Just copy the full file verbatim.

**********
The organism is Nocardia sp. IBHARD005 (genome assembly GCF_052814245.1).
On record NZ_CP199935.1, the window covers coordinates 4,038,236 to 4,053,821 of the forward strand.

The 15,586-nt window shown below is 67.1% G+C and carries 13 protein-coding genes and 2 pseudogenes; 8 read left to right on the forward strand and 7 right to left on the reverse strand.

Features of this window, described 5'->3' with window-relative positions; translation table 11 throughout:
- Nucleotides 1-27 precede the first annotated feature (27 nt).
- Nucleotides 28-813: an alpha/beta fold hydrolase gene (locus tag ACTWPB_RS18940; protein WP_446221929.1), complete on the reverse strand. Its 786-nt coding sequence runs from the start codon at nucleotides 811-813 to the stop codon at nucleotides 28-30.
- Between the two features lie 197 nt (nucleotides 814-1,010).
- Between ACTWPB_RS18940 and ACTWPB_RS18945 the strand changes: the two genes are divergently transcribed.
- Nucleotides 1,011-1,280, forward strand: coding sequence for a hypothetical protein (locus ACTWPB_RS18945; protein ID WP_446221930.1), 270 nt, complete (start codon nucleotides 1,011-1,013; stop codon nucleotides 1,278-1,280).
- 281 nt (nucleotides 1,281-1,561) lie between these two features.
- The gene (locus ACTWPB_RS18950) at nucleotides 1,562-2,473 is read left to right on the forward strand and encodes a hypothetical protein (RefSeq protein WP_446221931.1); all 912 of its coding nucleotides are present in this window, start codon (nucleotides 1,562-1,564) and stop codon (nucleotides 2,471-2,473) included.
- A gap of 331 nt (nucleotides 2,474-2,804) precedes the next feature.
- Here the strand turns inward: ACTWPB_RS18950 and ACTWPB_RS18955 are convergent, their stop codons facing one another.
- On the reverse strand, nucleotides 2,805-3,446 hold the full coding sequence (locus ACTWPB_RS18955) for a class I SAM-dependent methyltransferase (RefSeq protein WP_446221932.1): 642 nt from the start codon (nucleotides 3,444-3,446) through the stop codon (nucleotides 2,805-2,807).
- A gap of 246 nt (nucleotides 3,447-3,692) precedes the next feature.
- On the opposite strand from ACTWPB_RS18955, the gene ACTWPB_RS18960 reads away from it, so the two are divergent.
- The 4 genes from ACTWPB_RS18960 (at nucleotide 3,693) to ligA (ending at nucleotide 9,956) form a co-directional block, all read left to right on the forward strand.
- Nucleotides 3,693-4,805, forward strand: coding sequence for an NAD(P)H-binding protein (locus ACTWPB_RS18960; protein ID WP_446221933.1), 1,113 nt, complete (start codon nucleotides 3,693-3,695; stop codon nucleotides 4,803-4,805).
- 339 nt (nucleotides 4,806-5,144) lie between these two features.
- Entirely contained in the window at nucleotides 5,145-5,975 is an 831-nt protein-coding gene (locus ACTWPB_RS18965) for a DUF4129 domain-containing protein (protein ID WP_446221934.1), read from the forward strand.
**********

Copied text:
The organism is Nocardia sp. IBHARD005 (genome assembly GCF_052814245.1).
On record NZ_CP199935.1, the window covers coordinates 4,038,236 to 4,053,821 of the forward strand.

The 15,586-nt window shown below is 67.1% G+C and carries 13 protein-coding genes and 2 pseudogenes; 8 read left to right on the forward strand and 7 right to left on the reverse strand.

Features of this window, described 5'->3' with window-relative positions; translation table 11 throughout:
- Nucleotides 1-27 precede the first annotated feature (27 nt).
- Nucleotides 28-813: an alpha/beta fold hydrolase gene (locus tag ACTWPB_RS18940; protein WP_446221929.1), complete on the reverse strand. Its 786-nt coding sequence runs from the start codon at nucleotides 811-813 to the stop codon at nucleotides 28-30.
- Between the two features lie 197 nt (nucleotides 814-1,010).
- Between ACTWPB_RS18940 and ACTWPB_RS18945 the strand changes: the two genes are divergently transcribed.
- Nucleotides 1,011-1,280, forward strand: coding sequence for a hypothetical protein (locus ACTWPB_RS18945; protein ID WP_446221930.1), 270 nt, complete (start codon nucleotides 1,011-1,013; stop codon nucleotides 1,278-1,280).
- 281 nt (nucleotides 1,281-1,561) lie between these two features.
- The gene (locus ACTWPB_RS18950) at nucleotides 1,562-2,473 is read left to right on the forward strand and encodes a hypothetical protein (RefSeq protein WP_446221931.1); all 912 of its coding nucleotides are present in this window, start codon (nucleotides 1,562-1,564) and stop codon (nucleotides 2,471-2,473) included.
- A gap of 331 nt (nucleotides 2,474-2,804) precedes the next feature.
- Here the strand turns inward: ACTWPB_RS18950 and ACTWPB_RS18955 are convergent, their stop codons facing one another.
- On the reverse strand, nucleotides 2,805-3,446 hold the full coding sequence (locus ACTWPB_RS18955) for a class I SAM-dependent methyltransferase (RefSeq protein WP_446221932.1): 642 nt from the start codon (nucleotides 3,444-3,446) through the stop codon (nucleotides 2,805-2,807).
- A gap of 246 nt (nucleotides 3,447-3,692) precedes the next feature.
- On the opposite strand from ACTWPB_RS18955, the gene ACTWPB_RS18960 reads away from it, so the two are divergent.
- The 4 genes from ACTWPB_RS18960 (at nucleotide 3,693) to ligA (ending at nucleotide 9,956) form a co-directional block, all read left to right on the forward strand.
- Nucleotides 3,693-4,805, forward strand: coding sequence for an NAD(P)H-binding protein (locus ACTWPB_RS18960; protein ID WP_446221933.1), 1,113 nt, complete (start codon nucleotides 3,693-3,695; stop codon nucleotides 4,803-4,805).
- 339 nt (nucleotides 4,806-5,144) lie between these two features.
- Entirely contained in the window at nucleotides 5,145-5,975 is an 831-nt protein-coding gene (locus ACTWPB_RS18965) for a DUF4129 domain-containing protein (protein ID WP_446221934.1), read from the forward strand.